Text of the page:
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    • I have a few guys who would take that challenge.  Any part, any ceremony.     That said, they would never ever want to hold anyone back if he truly could not memorize the song or the obligation.   We had a similar situation a few years ago, and the only thing we required was the admonition and its meaning.   The rest is just window dressing.  Nice but not essential.
    • If he has a signed blue card, from a district or council approved Merit Badge College, as scoutmaster myself, I would just accept it and award the scout.  Doesn't mean that the district or council lead on the event wont get an earful from me. I would also ask the scout about his workings to make the requirements.  This may influence the scout to actually work towards his next one properly.  But I would never stop the scout from earning the this one.   My son took Camping Merit Badge at a MBC.  I know he worked hard on the requirements, but when it came to the cooking part, the counsellor allowed the group to use previous troop camping experiences to get it signed off and didn't ask for proof of their nights camping. My son still received the merit badge completion at the end.  But we had a talk about how he got a "free pass" when other scouts have had to do the cooking part on upcoming campouts after they started the badge.  I wasn't going to argue with a group setting merit badge.  If they felt they covered the requirements and signed the blue card, thats on them.  I did make mention of it to the Merit badge coordinator for the event, and the district advancement chair as well. 
    • Going by the Guide to Advancement, blue cards are still the nationally recognized standard for the merit badge record (7.0.0.2 About the Application for Merit Badge (“Blue Card”)).  Councils can request a different process for large events (not sure how many councils actually make these requests or if they just do it on their own).  From what I have heard, some councils really scrutinize the blue cards at Eagle BOR time, while others just go by what is in the database (ScoutNet / Scoutbook).  So I guess the answer depends on which council you are in, and could change based on the people involved. We have Scouts move into / out of the area somewhat frequently, so we try to do the safe thing by making sure that the Scout always gets a blue card.  I like blue cards and Scoutbook, because they serve as backups to each other (blue cards sometimes get lost or damaged, and sometimes computer data gets lost or corrupted). Sometimes we get an actual blue card.  Sometimes we get a digital blue card from 3rd party vendors such as Black Pug or Tentaroo.  They can be printed on light blue card stock.  I have not heard any complaints about digital signatures.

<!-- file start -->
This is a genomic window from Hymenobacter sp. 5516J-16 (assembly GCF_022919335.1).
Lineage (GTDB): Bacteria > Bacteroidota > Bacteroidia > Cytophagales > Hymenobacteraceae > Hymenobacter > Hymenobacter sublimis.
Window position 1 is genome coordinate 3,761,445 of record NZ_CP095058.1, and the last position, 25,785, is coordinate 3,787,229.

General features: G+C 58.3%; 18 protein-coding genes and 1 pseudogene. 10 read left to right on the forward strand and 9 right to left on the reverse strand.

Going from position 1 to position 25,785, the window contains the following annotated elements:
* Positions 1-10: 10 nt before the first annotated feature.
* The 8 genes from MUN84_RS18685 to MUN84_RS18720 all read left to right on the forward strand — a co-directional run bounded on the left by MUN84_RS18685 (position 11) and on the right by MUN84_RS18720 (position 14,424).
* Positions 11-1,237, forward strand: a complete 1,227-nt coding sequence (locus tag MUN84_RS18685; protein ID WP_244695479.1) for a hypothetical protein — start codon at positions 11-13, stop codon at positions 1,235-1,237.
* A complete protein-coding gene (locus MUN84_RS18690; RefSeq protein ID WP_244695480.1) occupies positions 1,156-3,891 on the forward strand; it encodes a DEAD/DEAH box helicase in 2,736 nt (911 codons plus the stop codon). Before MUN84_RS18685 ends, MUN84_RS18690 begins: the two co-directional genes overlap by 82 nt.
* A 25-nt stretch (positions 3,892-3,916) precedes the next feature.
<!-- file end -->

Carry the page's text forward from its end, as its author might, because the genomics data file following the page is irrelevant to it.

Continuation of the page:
• I certainly think that the Uniform Method would benefit greatly from a statement of clear, concrete reasons for wearing the Scout uniform.  As noted previously, this is what we have now: Personally, I think that numbers 1, 2, 3, 4, 7, 8, and 10 are too vague and aspirational to be useful in explaining to Scouts and parents why we want them to wear uniforms.  Number 5 is sometimes useful, but not for most of the occasions (unit meetings) where the uniform will be worn.  Number 6 is good, but only on those occasions when Scouts are out in the community in uniform.   I would keep number 9, and suggest two restatements so that there are three clear, concrete, and easily explainable reasons.  The Scout uniform --  Shows the wearer's activity, responsibility, and achievement.  Badges and other insignia remind the Scout -- and show others -- his or her progress in developing skills, developing leadership, and overcoming challenges.  (Character, Fitness, Leadership)  Shows that the wearer is a member of a team.  Regardless of their backgrounds, all Scouts are equal members of a team, with equal responsibility for helping each other and the unit to succeed in their goals and activities, and to grow.  (Citizenship, Character) Shows that the wearer is ready and willing to serve the community and the country.  Every member of an organization committed to directly helping others puts on some type of uniform:  fire fighters, clergy, military, law enforcement, medical professionals, and many others.  For more than a hundred years, Scouts have been recognized as people with special skills, and have been called upon time after time to help others.  (Citizenship, Character, Fitness, Leadership)
    • We have 25 girls in our Scouts BSA Troop and are adding 10 more due to a successful recruiting event last Saturday.  Probably 1/3 of our girls used to be in GSUSA, and a few still are (being registered in both programs).  I am not familiar with GSUSA, I believe the principal difference is that we in the BSA use the outdoors as our principal classroom to teach our ethical decision making and Scoutcraft skills.  A Scout in our Troop who does not camp and hike would not be much of a participant.  It is clear to me that he other program does not have this same degree of emphasis.  I am sure there are exceptions, but our girls who have joined us share that there is minimal actual outdoor activities like in Scouts BSA.  I offer this not as criticism, but as an observation.  While some of the YPT and safety practices have some parallels, it is hard to imagine a combination of the organizations.  Their approach to organizing, financing and program is very different, but apparently works for their participants.
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